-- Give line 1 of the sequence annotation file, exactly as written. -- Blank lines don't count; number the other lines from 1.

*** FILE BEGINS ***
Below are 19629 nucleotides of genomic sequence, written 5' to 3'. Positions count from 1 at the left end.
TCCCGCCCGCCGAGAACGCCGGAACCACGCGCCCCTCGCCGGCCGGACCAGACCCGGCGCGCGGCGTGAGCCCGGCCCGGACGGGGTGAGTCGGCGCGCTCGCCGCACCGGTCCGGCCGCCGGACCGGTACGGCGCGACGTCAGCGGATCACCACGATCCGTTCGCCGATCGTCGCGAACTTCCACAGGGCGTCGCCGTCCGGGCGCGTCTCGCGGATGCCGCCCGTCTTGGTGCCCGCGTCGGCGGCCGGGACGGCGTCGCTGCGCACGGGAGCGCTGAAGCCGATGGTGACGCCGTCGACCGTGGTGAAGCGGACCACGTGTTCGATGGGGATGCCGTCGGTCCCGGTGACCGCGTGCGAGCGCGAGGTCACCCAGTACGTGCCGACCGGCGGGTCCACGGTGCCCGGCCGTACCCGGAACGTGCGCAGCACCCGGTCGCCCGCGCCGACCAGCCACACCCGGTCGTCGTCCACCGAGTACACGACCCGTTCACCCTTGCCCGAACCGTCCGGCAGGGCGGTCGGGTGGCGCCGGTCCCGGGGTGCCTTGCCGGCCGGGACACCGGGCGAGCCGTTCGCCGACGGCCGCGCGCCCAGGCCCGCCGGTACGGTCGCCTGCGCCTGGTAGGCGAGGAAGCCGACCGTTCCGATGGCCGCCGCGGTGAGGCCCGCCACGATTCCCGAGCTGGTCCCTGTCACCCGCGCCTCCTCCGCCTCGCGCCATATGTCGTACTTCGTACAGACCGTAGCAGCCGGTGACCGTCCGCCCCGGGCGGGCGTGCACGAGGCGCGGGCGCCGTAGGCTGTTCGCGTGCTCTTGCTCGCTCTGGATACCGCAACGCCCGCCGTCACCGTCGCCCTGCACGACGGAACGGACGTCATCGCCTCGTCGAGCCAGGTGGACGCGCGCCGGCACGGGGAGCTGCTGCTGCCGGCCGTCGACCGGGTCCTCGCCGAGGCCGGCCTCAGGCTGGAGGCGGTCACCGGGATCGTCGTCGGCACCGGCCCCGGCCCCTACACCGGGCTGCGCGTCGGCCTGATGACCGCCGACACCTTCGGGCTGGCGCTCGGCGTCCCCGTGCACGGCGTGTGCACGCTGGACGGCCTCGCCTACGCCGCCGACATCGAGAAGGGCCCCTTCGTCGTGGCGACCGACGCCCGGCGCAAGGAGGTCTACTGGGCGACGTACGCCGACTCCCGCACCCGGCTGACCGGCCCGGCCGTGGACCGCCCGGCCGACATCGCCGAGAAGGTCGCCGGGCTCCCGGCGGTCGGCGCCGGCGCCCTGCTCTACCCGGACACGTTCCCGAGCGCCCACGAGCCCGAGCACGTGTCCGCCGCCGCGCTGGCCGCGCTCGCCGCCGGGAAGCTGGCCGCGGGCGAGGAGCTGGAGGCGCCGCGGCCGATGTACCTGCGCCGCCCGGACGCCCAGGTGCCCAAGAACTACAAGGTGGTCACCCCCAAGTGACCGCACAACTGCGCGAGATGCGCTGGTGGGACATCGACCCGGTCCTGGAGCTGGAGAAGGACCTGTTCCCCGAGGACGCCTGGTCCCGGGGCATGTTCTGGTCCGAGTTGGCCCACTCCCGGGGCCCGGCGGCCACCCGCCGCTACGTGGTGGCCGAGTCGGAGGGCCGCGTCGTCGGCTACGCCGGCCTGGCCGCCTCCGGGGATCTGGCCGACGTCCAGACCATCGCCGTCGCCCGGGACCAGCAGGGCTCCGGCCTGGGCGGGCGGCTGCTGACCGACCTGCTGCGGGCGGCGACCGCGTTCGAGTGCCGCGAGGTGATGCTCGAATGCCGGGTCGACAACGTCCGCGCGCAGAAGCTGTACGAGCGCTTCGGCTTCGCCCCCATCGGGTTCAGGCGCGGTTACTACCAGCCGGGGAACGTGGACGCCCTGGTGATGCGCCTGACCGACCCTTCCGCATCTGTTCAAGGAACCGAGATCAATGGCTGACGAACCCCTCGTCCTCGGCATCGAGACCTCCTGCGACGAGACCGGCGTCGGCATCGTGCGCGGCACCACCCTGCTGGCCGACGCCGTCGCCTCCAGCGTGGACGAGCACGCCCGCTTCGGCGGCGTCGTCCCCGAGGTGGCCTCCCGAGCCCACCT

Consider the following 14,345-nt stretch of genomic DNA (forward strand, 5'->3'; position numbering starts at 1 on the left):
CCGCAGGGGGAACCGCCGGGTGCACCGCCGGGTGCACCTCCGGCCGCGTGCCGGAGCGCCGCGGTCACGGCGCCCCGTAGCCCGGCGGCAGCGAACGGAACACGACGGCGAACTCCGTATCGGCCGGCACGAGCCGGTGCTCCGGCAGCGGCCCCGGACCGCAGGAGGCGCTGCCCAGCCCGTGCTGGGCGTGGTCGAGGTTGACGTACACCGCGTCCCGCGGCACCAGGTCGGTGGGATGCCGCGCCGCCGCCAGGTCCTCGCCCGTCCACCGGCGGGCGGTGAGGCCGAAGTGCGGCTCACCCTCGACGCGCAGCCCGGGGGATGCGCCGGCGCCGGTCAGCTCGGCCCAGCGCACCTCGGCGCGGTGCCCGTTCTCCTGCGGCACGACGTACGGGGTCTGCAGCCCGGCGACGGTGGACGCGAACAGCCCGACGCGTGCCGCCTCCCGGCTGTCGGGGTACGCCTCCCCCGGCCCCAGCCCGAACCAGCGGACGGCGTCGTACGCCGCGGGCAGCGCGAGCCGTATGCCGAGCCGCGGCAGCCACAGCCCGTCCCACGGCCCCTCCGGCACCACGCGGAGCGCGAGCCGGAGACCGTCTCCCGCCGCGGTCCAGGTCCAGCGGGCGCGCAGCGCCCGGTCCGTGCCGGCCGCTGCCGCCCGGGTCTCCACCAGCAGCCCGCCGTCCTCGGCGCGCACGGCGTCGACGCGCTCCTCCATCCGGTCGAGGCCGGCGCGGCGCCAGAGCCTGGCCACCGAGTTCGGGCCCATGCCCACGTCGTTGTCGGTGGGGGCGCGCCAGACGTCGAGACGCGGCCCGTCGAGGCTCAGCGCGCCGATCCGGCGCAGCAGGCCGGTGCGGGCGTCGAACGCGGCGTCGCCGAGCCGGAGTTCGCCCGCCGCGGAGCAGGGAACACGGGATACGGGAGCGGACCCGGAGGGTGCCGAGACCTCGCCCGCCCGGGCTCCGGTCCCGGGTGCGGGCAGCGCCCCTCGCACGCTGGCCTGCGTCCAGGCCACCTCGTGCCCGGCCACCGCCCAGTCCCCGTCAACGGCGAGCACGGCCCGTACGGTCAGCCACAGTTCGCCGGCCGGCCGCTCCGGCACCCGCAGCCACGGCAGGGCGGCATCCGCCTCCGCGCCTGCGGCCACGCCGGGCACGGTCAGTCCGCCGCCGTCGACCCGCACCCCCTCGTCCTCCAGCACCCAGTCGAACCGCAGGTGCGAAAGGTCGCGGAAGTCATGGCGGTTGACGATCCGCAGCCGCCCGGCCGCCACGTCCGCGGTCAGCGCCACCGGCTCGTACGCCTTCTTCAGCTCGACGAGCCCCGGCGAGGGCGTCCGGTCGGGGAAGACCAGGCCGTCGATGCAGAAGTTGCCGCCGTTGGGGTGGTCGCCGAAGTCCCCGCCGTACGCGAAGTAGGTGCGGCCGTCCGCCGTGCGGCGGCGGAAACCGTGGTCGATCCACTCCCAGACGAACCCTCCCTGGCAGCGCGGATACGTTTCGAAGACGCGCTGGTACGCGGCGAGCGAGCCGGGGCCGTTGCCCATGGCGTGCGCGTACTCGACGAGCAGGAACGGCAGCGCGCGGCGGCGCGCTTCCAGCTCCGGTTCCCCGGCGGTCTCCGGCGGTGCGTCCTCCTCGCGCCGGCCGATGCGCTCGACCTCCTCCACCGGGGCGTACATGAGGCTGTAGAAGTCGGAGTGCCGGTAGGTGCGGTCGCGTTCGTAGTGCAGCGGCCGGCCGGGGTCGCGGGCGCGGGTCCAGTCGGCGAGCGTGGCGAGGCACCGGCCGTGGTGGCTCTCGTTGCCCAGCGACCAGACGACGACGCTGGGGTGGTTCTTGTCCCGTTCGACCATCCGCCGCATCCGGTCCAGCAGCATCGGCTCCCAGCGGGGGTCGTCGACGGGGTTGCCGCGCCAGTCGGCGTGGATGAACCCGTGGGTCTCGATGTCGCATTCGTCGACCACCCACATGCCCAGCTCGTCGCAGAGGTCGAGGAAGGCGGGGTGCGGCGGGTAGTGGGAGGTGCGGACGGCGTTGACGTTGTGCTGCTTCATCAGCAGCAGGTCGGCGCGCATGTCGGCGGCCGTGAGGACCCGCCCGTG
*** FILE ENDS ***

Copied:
Below are 19629 nucleotides of genomic sequence, written 5' to 3'. Positions count from 1 at the left end.